Saturday, April 23, 2016
Elektra at the MET
This production of Elektra will go down in the annals of the MET as one of the high points of Peter Gelb's tempestuous tenure at Lincoln Center. Directed by the late Patrice Chéreau, with a cast that includes Adrianne Pieczonka (Chrysothemis), Waltraud Meier (Klytämnestra), Eric Owens (Orest), and in the title role the great Nina Stemme. One can travel far and wide and not find this collection of talent on any operatic stage.
This staging started life at the Aix en Provence Festival in 2013 with Mr. Salonen conducting. Evelyn Herlitzius played the title role, and Ms. Pieczonka and Ms. Meier originated the roles that they are reprising currently at the MET. That performance was captured on film and is available on Blu-Ray/DVD.
Mr. Chéreau's concept updates the Sophocles play to the present, making it the story of a truly dysfunctional family, which in many ways is exactly what the original drama really is. Clytemnestra sore that her husband Agamemnon sacrificed their daughter Iphigenia so that his ships could sail to Troy, kills him upon his return from the Trojan War. Elektra now mad at her mother for having killed dad, dreams of the day when her brother Orestes will return home, kill their mom and her new lover and thus avenge her father's death. The Waltons it is not! But if you want to experience some powerful cathartic moments, this one has it in spades.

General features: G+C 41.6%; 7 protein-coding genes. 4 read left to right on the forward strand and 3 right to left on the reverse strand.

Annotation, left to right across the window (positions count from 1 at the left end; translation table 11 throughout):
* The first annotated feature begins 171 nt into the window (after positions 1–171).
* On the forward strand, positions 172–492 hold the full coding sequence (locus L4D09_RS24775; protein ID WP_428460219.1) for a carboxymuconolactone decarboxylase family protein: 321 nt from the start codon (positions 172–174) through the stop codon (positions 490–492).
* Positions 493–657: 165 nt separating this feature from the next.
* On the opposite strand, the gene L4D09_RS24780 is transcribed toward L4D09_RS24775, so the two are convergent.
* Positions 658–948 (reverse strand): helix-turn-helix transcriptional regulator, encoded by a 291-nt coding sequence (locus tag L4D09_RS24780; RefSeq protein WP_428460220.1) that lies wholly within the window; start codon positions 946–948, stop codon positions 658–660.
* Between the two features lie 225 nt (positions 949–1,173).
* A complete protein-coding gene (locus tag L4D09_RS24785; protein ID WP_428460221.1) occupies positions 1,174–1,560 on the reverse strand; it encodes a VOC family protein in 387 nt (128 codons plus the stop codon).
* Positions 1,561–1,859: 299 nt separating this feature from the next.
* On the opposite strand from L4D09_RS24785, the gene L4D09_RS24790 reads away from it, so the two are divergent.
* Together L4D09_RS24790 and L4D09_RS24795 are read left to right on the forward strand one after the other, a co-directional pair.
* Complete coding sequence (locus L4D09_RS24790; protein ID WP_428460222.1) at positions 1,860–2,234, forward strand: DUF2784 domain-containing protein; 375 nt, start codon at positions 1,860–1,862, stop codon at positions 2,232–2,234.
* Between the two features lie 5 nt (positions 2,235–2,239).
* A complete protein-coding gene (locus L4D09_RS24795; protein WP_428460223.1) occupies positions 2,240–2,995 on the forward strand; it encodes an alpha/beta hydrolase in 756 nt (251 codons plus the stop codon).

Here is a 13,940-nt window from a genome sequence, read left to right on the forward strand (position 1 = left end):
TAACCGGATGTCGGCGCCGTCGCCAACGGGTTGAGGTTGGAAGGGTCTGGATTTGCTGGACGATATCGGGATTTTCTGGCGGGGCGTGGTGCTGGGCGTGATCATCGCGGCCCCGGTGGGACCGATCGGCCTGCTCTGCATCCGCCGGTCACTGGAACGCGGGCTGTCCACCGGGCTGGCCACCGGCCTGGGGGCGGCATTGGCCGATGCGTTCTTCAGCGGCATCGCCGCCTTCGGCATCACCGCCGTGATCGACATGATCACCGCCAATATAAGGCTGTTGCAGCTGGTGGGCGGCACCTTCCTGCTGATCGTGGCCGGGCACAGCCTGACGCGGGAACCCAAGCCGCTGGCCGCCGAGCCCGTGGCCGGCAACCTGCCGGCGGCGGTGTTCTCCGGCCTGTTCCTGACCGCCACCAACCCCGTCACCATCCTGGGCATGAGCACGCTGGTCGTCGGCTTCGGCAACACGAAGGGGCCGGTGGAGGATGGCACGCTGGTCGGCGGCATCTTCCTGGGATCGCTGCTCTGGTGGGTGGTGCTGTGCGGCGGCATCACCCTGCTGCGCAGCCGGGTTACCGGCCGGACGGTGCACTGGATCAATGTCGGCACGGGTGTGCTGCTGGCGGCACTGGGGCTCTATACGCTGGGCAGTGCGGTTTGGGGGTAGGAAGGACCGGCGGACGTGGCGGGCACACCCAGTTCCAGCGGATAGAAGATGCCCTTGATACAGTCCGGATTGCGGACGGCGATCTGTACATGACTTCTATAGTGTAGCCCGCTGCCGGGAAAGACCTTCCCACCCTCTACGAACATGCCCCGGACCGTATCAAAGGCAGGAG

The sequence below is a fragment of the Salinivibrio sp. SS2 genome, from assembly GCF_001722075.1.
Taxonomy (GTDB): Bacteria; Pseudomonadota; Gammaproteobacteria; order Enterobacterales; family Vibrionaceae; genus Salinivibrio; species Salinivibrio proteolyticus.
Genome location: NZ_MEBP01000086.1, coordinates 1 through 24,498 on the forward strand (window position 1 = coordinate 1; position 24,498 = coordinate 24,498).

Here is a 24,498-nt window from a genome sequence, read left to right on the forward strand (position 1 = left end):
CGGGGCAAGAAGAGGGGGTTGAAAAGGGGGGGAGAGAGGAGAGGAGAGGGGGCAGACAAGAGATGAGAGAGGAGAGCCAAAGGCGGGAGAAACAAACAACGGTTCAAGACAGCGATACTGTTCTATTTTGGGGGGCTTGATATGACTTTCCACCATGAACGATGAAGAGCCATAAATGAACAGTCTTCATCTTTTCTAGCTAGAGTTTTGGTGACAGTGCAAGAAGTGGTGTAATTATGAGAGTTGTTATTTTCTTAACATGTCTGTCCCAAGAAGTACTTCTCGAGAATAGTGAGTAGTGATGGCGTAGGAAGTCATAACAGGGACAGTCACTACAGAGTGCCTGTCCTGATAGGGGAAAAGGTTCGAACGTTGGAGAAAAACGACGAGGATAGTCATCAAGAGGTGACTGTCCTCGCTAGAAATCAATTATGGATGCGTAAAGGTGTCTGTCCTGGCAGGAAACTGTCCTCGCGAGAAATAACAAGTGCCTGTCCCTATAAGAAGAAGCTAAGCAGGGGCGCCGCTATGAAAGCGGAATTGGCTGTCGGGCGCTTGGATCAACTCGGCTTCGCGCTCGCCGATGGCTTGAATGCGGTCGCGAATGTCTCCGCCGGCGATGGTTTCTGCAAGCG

In the opera, the character of Elektra promises in her great opening monologue ("Allein! Weh ganz allein") that she will dance once her mother has been killed, and in this production Ms. Stemme attempts to kick up her heels, but she just can't. It's as if the character had suffered for so long that her joints are stiff. Just one of the many innovative moments in Mr. Chéreau's wonderful re-imagining of this work.
The Metropolitan Opera Orchestra continues to be the well-oiled machine that James Levine created, and they played magnificently. This has always been one of my favorite scores which, like the earlier controversial Salome, can go from crashing dissonant chords to the sweetest most beautiful melodies. The stamp of the 20th century is definitely on this Strauss work, but scratch its surface and the Viennese waltz is there throughout the entire work.